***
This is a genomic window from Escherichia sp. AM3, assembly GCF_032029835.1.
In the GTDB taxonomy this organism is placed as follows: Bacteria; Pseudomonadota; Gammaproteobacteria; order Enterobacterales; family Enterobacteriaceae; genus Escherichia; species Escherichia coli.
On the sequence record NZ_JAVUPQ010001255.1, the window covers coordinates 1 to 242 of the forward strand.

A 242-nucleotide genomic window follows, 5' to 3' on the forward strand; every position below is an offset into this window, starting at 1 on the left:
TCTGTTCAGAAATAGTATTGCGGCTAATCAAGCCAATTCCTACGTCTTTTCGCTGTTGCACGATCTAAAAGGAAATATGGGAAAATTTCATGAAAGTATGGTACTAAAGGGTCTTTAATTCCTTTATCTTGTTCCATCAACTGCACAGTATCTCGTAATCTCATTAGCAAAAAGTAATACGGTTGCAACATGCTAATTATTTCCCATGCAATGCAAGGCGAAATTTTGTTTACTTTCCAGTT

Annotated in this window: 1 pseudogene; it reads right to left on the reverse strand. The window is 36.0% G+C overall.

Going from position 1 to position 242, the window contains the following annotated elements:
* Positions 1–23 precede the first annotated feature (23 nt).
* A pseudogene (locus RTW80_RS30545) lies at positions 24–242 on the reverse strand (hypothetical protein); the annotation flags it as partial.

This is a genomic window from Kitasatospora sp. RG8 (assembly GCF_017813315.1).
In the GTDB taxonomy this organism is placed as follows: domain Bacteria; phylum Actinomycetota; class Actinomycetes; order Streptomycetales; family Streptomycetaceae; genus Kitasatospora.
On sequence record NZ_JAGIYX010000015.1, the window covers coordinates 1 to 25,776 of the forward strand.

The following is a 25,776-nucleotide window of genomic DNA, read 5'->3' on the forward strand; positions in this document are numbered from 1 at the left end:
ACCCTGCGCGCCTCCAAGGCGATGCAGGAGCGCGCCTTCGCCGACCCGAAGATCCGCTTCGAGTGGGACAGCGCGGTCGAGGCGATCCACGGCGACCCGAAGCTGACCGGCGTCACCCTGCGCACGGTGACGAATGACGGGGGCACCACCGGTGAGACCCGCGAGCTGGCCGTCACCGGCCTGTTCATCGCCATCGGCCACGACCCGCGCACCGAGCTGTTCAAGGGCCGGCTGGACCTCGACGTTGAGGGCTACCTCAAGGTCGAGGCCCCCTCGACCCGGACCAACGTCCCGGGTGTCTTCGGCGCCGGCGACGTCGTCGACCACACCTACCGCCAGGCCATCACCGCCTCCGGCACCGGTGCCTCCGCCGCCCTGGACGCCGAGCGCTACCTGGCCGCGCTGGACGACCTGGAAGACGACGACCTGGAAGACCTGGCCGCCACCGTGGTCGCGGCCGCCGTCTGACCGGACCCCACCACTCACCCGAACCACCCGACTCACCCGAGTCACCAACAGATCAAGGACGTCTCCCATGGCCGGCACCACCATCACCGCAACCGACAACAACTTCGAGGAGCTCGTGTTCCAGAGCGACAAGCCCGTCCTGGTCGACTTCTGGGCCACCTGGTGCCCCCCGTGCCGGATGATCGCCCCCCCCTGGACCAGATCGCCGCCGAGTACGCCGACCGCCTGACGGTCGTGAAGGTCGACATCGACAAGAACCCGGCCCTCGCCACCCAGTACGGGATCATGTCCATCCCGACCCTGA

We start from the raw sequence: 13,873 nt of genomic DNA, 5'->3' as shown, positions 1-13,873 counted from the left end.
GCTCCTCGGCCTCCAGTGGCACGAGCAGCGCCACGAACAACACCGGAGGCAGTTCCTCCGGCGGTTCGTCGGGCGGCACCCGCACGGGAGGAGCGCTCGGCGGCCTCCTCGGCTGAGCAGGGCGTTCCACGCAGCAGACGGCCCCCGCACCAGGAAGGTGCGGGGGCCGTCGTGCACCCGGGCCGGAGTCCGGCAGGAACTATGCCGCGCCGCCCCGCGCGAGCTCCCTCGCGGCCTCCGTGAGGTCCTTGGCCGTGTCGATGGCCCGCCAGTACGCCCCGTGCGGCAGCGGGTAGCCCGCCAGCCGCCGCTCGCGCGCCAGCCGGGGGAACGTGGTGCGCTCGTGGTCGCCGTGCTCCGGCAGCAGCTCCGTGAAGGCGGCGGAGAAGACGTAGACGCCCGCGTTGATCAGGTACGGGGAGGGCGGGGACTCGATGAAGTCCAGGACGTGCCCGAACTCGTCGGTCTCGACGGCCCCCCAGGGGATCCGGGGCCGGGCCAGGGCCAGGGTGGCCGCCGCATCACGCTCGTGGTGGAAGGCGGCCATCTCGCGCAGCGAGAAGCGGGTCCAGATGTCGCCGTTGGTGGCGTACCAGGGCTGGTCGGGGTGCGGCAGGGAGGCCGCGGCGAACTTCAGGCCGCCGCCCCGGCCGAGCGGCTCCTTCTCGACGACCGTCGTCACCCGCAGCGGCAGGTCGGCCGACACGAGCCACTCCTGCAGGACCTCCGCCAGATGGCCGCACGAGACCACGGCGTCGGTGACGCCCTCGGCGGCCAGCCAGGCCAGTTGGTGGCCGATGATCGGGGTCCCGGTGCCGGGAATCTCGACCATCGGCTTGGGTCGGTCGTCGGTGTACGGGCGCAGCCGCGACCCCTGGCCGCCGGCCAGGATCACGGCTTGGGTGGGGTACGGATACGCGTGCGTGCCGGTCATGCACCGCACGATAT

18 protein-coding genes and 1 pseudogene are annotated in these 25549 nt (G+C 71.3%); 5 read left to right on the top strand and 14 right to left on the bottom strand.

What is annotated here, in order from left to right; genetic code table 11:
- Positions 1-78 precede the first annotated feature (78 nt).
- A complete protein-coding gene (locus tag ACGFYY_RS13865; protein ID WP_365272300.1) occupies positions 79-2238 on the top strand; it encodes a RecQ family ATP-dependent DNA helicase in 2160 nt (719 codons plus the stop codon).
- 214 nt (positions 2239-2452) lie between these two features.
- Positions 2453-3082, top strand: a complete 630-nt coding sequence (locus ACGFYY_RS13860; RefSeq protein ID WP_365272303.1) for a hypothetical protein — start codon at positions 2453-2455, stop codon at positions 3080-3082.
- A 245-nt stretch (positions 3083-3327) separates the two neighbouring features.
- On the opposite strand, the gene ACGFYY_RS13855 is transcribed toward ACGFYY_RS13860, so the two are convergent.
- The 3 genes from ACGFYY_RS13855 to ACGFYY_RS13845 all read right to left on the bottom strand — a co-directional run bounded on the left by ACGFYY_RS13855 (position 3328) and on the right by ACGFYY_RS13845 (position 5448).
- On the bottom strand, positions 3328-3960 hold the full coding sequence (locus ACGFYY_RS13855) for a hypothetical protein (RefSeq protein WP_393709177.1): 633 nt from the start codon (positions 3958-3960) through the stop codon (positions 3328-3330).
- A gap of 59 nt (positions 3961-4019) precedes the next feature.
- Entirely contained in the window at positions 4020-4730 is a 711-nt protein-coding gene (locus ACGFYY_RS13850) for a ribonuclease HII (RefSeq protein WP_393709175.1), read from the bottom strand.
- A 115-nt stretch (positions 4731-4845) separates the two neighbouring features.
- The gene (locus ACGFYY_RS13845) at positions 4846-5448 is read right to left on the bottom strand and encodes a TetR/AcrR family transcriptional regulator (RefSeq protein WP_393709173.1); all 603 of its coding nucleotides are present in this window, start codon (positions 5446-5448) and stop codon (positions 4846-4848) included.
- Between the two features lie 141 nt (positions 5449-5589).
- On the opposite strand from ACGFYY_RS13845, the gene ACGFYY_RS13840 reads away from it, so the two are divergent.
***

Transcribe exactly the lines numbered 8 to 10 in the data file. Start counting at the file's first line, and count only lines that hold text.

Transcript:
* Positions 1–23 precede the first annotated feature (23 nt).
* A pseudogene (locus RTW80_RS30545) lies at positions 24–242 on the reverse strand (hypothetical protein); the annotation flags it as partial.

This is a genomic window from Kitasatospora sp. RG8 (assembly GCF_017813315.1).